Canada Provinces Reach Climate Pact Without Harper or Alberta

Canada’s provincial leaders agreed to accelerate efforts to cut greenhouse gas, while stopping short of specific targets, as the country rushes to change its reputation as a climate laggard.

At a summit held Tuesday in Quebec City, provinces released a joint statement committing to reduce emissions, develop technology and “make a transition to a lower-carbon economy,” with 12 pledges in total.

Canadian lawmakers have been grappling to overhaul environmental policies for more than a decade as the nation struggles to win backing for energy projects such as TransCanada Corp.’s proposed Keystone XL pipeline to the U.S. The Quebec summit ended with calls for Prime Minister Stephen Harper to do more to reduce emissions at the federal level.

“There’s no leader in this country, at the provincial or territorial level, who is saying this is not something we have to pay attention to,” Ontario Premier Kathleen Wynne said in an interview with Bloomberg. “It’s going to be clearer and clearer to the people of this country that there’s a real disconnect between what provincial and territorial leaders are saying, and what the federal government is saying.”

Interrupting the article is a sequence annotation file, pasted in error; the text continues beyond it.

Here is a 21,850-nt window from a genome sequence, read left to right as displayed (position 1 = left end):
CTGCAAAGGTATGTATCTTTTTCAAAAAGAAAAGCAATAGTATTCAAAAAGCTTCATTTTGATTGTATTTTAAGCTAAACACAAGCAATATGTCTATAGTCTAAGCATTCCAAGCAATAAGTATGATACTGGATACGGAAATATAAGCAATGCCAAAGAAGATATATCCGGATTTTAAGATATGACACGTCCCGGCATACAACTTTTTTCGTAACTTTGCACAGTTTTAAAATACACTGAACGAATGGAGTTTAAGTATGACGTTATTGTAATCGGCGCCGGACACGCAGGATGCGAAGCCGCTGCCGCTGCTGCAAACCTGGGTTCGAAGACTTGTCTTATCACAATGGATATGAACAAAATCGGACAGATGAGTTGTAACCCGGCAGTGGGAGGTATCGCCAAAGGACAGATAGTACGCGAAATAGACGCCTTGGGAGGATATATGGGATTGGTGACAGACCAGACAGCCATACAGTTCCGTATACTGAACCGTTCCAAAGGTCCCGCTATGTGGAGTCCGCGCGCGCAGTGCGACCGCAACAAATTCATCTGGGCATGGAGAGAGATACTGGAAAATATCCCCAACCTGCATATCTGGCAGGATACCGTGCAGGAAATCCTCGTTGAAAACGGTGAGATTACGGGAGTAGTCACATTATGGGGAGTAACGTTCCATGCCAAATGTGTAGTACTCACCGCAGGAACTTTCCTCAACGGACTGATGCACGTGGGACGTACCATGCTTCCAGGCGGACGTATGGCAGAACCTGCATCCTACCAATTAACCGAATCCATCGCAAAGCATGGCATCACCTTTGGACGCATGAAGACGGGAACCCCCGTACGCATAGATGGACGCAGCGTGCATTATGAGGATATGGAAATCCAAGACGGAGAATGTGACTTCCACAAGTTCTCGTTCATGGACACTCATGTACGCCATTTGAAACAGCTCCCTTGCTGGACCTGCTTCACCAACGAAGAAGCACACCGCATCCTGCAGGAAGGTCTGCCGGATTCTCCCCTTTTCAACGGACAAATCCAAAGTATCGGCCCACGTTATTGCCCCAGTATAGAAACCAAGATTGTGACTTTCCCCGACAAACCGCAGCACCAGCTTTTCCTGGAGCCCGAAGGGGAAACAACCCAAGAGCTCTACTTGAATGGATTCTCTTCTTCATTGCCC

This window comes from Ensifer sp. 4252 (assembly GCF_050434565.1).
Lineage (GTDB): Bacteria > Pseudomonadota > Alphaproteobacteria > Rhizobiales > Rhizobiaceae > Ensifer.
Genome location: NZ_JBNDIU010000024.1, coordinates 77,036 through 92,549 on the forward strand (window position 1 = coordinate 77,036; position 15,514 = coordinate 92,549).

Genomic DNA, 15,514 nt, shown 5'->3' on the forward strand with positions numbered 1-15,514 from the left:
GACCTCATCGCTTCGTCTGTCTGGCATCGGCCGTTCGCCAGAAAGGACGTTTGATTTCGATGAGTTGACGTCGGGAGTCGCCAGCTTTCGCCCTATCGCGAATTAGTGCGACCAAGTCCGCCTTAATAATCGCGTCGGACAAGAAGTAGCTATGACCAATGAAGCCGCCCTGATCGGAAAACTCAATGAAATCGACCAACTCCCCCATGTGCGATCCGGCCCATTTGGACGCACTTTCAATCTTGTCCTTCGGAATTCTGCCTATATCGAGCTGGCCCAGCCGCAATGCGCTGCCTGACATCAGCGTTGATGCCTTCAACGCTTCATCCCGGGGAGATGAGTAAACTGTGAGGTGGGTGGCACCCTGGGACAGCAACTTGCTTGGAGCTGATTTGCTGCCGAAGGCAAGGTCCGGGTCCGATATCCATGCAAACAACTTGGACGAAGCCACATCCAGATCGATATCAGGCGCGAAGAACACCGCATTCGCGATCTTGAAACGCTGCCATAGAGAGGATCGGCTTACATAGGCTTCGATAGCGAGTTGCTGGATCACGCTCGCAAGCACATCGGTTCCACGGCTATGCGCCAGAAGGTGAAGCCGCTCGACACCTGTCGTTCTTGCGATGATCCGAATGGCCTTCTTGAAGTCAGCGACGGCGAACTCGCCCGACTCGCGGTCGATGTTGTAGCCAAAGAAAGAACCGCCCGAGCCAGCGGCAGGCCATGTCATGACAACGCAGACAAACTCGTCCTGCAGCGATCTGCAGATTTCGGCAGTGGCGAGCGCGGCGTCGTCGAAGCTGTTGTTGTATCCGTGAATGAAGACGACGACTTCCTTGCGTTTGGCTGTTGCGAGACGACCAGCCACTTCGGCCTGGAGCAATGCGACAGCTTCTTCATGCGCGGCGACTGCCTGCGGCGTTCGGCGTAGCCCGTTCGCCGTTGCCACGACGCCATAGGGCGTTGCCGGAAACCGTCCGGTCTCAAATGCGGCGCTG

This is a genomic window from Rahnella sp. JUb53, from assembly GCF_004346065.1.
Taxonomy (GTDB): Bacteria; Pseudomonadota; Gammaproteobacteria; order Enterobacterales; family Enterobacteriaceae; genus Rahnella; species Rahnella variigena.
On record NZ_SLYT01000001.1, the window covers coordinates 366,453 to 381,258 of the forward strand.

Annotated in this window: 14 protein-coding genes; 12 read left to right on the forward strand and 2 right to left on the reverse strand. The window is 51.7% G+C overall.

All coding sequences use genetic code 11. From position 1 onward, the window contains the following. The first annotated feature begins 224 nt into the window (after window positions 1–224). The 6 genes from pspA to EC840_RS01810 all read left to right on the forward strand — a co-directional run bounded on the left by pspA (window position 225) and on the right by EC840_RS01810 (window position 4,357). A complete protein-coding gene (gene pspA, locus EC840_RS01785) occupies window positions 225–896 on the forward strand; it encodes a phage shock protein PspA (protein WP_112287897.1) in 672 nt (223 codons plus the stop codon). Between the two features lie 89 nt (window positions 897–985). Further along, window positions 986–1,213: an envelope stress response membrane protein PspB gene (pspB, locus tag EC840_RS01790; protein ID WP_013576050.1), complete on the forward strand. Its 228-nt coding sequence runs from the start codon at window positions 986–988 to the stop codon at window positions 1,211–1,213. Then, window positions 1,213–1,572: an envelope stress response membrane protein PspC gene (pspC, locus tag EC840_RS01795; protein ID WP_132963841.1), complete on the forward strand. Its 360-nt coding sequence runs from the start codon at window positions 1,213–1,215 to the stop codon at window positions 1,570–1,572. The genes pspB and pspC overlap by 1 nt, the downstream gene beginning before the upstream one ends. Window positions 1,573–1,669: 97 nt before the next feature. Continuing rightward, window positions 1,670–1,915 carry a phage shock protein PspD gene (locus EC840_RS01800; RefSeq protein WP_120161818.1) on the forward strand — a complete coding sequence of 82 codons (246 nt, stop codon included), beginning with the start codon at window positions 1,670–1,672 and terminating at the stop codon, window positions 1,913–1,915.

While premiers took aim at Harper, whose government was not represented, the Quebec summit also revealed disagreement between the 13 provinces and territories. The statement wasn’t signed by Alberta and Prince Edward Island, both in an election campaign, and stopped short of committing to specific emissions targets or calling for a carbon price.

Carbon Prices

Quebec and Ontario signed an agreement Monday to form a linked cap-and-trade system, while premiers across Canada’s North said before the summit they opposed carbon prices that would add to already-high energy costs.

Saskatchewan Premier Brad Wall told his counterparts at the summit they were only “playing on the margins” unless Canada, with its small population, worked to reduce emissions outside its own borders.

Harper was also criticized at the meeting by Christiana Figueres, the Executive Secretary of the United Nations Framework Convention on Climate Change. Canada is one of few industrialized nations that has yet to publish emissions pledges ahead of a UN climate summit in Paris in December, she said. Harper has said he will submit the nation’s targets by June.

“A national policy that would bring all these different strategies together would help Canada be more efficient about its carbon management,” Figueres said.

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